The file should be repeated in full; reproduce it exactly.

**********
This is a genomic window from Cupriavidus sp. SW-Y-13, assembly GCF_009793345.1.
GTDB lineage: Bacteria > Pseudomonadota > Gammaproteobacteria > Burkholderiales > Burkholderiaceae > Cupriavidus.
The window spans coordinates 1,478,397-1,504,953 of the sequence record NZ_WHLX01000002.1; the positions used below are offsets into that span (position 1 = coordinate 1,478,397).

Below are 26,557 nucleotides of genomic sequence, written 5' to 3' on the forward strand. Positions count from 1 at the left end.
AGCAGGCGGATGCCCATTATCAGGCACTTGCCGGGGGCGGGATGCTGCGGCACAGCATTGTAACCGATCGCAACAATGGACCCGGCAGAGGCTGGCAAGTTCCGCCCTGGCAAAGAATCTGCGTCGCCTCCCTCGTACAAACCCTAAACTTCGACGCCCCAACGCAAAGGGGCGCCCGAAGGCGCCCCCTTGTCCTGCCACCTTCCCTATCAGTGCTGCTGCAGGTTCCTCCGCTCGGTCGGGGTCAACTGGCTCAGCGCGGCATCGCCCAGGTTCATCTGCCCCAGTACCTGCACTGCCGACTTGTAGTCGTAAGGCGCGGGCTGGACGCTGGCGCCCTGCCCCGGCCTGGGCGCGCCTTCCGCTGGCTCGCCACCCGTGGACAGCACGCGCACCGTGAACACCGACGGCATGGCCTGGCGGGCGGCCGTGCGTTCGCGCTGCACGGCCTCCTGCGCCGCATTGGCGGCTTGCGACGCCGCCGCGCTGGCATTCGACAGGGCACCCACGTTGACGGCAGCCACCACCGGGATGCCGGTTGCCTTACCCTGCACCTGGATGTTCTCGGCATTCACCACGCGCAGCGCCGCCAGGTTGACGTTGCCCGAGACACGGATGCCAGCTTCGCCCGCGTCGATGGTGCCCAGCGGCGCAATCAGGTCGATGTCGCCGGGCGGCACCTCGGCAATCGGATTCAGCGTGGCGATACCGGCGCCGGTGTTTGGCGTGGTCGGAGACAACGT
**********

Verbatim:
This is a genomic window from Cupriavidus sp. SW-Y-13, assembly GCF_009793345.1.
GTDB lineage: Bacteria > Pseudomonadota > Gammaproteobacteria > Burkholderiales > Burkholderiaceae > Cupriavidus.
The window spans coordinates 1,478,397-1,504,953 of the sequence record NZ_WHLX01000002.1; the positions used below are offsets into that span (position 1 = coordinate 1,478,397).

Below are 26,557 nucleotides of genomic sequence, written 5' to 3' on the forward strand. Positions count from 1 at the left end.
AGCAGGCGGATGCCCATTATCAGGCACTTGCCGGGGGCGGGATGCTGCGGCACAGCATTGTAACCGATCGCAACAATGGACCCGGCAGAGGCTGGCAAGTTCCGCCCTGGCAAAGAATCTGCGTCGCCTCCCTCGTACAAACCCTAAACTTCGACGCCCCAACGCAAAGGGGCGCCCGAAGGCGCCCCCTTGTCCTGCCACCTTCCCTATCAGTGCTGCTGCAGGTTCCTCCGCTCGGTCGGGGTCAACTGGCTCAGCGCGGCATCGCCCAGGTTCATCTGCCCCAGTACCTGCACTGCCGACTTGTAGTCGTAAGGCGCGGGCTGGACGCTGGCGCCCTGCCCCGGCCTGGGCGCGCCTTCCGCTGGCTCGCCACCCGTGGACAGCACGCGCACCGTGAACACCGACGGCATGGCCTGGCGGGCGGCCGTGCGTTCGCGCTGCACGGCCTCCTGCGCCGCATTGGCGGCTTGCGACGCCGCCGCGCTGGCATTCGACAGGGCACCCACGTTGACGGCAGCCACCACCGGGATGCCGGTTGCCTTACCCTGCACCTGGATGTTCTCGGCATTCACCACGCGCAGCGCCGCCAGGTTGACGTTGCCCGAGACACGGATGCCAGCTTCGCCCGCGTCGATGGTGCCCAGCGGCGCAATCAGGTCGATGTCGCCGGGCGGCACCTCGGCAATCGGATTCAGCGTGGCGATACCGGCGCCGGTGTTTGGCGTGGTCGGAGACAACGT